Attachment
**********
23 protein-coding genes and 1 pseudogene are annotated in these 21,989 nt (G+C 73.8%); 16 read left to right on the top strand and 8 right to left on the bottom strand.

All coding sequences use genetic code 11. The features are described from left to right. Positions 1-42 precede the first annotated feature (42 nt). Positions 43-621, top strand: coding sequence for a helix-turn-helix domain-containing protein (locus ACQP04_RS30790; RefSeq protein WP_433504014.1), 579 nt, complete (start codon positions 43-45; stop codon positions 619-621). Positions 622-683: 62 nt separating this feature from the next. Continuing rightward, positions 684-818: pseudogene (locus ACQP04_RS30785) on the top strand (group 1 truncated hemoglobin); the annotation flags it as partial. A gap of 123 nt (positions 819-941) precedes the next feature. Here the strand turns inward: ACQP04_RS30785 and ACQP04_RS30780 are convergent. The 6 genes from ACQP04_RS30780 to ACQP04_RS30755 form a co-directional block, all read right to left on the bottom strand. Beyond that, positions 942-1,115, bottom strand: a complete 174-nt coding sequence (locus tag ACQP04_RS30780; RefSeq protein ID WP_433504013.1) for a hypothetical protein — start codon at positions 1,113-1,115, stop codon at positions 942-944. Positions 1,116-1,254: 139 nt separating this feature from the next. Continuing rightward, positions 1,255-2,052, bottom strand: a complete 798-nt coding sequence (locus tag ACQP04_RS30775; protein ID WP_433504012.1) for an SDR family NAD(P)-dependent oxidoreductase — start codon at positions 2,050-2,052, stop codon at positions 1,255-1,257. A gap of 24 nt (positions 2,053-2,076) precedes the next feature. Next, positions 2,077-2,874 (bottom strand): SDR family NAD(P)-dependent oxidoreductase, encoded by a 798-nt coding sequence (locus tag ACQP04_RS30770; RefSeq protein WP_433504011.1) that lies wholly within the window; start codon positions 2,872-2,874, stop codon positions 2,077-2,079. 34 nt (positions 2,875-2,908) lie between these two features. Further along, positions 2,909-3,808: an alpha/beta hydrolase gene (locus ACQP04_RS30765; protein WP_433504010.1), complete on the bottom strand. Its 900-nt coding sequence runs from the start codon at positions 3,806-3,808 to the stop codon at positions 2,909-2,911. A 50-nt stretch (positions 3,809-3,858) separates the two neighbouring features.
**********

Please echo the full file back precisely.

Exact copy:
23 protein-coding genes and 1 pseudogene are annotated in these 21,989 nt (G+C 73.8%); 16 read left to right on the top strand and 8 right to left on the bottom strand.

All coding sequences use genetic code 11. The features are described from left to right. Positions 1-42 precede the first annotated feature (42 nt). Positions 43-621, top strand: coding sequence for a helix-turn-helix domain-containing protein (locus ACQP04_RS30790; RefSeq protein WP_433504014.1), 579 nt, complete (start codon positions 43-45; stop codon positions 619-621). Positions 622-683: 62 nt separating this feature from the next. Continuing rightward, positions 684-818: pseudogene (locus ACQP04_RS30785) on the top strand (group 1 truncated hemoglobin); the annotation flags it as partial. A gap of 123 nt (positions 819-941) precedes the next feature. Here the strand turns inward: ACQP04_RS30785 and ACQP04_RS30780 are convergent. The 6 genes from ACQP04_RS30780 to ACQP04_RS30755 form a co-directional block, all read right to left on the bottom strand. Beyond that, positions 942-1,115, bottom strand: a complete 174-nt coding sequence (locus tag ACQP04_RS30780; RefSeq protein ID WP_433504013.1) for a hypothetical protein — start codon at positions 1,113-1,115, stop codon at positions 942-944. Positions 1,116-1,254: 139 nt separating this feature from the next. Continuing rightward, positions 1,255-2,052, bottom strand: a complete 798-nt coding sequence (locus tag ACQP04_RS30775; protein ID WP_433504012.1) for an SDR family NAD(P)-dependent oxidoreductase — start codon at positions 2,050-2,052, stop codon at positions 1,255-1,257. A gap of 24 nt (positions 2,053-2,076) precedes the next feature. Next, positions 2,077-2,874 (bottom strand): SDR family NAD(P)-dependent oxidoreductase, encoded by a 798-nt coding sequence (locus tag ACQP04_RS30770; RefSeq protein WP_433504011.1) that lies wholly within the window; start codon positions 2,872-2,874, stop codon positions 2,077-2,079. 34 nt (positions 2,875-2,908) lie between these two features. Further along, positions 2,909-3,808: an alpha/beta hydrolase gene (locus ACQP04_RS30765; protein WP_433504010.1), complete on the bottom strand. Its 900-nt coding sequence runs from the start codon at positions 3,806-3,808 to the stop codon at positions 2,909-2,911. A 50-nt stretch (positions 3,809-3,858) separates the two neighbouring features.